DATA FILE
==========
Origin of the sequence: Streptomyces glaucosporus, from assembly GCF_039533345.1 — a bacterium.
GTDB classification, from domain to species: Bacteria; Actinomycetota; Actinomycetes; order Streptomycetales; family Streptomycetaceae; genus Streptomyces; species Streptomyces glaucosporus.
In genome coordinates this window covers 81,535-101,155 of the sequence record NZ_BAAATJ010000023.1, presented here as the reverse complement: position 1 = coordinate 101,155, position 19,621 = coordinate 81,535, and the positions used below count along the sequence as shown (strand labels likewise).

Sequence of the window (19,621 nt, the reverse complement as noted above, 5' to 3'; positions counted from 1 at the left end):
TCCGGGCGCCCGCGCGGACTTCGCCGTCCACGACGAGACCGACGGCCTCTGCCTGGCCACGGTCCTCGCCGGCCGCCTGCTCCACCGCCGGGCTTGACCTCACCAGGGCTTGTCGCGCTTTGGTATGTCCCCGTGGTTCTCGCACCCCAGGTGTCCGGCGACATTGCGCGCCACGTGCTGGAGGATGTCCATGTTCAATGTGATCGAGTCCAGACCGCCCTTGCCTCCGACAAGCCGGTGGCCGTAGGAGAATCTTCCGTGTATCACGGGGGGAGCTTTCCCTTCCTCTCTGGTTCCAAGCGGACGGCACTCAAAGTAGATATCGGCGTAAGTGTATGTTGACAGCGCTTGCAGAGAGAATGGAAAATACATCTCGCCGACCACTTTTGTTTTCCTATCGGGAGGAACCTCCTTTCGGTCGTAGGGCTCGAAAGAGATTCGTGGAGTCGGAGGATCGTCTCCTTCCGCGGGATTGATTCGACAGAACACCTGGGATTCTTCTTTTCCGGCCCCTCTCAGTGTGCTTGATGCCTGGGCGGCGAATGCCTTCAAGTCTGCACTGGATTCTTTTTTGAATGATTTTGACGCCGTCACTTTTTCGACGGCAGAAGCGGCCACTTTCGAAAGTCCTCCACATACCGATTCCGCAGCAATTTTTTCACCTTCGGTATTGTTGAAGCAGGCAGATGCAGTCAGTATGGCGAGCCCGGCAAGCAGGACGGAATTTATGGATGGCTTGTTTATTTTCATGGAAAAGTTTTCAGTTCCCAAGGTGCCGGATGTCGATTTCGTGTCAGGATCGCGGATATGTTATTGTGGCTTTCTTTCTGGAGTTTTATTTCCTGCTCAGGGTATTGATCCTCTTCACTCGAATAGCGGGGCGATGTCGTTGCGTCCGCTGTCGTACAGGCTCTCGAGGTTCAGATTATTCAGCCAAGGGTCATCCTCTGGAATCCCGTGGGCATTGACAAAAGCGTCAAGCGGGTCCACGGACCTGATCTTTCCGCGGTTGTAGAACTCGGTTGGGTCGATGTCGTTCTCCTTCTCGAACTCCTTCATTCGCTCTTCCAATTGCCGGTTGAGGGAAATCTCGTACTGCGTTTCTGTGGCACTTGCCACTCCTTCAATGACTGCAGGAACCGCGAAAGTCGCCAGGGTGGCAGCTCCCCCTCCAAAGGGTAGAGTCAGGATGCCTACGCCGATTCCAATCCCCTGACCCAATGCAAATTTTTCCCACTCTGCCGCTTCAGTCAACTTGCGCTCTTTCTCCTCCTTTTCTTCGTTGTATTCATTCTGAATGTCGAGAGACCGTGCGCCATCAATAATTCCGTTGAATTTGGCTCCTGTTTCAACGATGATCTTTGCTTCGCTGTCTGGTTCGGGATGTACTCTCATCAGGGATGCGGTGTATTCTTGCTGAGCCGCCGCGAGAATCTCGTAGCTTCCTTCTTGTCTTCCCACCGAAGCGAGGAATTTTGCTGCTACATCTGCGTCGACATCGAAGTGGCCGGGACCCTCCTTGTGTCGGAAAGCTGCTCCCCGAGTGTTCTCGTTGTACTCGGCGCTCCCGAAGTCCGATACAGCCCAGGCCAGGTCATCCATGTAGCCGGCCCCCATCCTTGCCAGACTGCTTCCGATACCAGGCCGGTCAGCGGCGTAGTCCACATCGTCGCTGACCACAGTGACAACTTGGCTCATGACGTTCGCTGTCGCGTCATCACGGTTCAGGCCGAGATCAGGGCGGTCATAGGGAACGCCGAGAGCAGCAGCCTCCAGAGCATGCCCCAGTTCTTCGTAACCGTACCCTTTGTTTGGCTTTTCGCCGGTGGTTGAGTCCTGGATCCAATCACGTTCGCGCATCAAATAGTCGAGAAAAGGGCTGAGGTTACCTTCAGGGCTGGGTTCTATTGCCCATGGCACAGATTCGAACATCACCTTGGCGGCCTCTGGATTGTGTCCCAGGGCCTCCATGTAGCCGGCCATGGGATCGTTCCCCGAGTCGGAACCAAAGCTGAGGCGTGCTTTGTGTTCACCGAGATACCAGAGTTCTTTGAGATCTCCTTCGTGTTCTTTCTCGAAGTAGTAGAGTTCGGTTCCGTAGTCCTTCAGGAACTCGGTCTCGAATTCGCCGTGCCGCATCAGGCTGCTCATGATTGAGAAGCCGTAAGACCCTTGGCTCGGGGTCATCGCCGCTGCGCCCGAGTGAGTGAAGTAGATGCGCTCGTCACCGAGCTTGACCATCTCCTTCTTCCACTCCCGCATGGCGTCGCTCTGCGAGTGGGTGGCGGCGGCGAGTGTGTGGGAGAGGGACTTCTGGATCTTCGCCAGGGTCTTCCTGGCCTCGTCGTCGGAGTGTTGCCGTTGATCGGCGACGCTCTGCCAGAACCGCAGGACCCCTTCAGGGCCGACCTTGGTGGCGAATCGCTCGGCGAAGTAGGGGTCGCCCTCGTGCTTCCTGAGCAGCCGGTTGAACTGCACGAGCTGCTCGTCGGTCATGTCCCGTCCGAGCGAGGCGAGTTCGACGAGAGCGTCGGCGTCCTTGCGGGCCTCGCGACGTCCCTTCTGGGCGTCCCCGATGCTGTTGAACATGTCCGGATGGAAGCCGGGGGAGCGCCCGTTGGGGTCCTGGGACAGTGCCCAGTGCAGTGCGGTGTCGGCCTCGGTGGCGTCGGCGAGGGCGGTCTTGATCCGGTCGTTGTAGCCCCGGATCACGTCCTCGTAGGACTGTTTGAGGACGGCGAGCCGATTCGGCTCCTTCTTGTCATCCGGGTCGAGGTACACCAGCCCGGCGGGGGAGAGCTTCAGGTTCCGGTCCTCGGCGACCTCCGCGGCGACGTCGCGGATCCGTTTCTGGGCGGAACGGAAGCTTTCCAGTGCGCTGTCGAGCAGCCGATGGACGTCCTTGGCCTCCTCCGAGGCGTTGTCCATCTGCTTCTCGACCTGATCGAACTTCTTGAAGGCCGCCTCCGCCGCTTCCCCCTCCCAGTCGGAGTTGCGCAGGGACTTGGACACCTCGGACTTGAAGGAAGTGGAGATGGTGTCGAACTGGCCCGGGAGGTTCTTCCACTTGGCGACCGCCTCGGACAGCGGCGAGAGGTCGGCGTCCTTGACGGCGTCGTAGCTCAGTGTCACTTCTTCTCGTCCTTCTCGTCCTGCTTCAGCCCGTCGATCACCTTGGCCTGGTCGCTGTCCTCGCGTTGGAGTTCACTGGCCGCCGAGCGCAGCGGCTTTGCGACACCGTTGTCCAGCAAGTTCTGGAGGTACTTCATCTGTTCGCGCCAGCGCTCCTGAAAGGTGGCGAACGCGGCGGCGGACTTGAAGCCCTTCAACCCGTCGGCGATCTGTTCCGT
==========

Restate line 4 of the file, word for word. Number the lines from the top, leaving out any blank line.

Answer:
Sequence of the window (19,621 nt, the reverse complement as noted above, 5' to 3'; positions counted from 1 at the left end):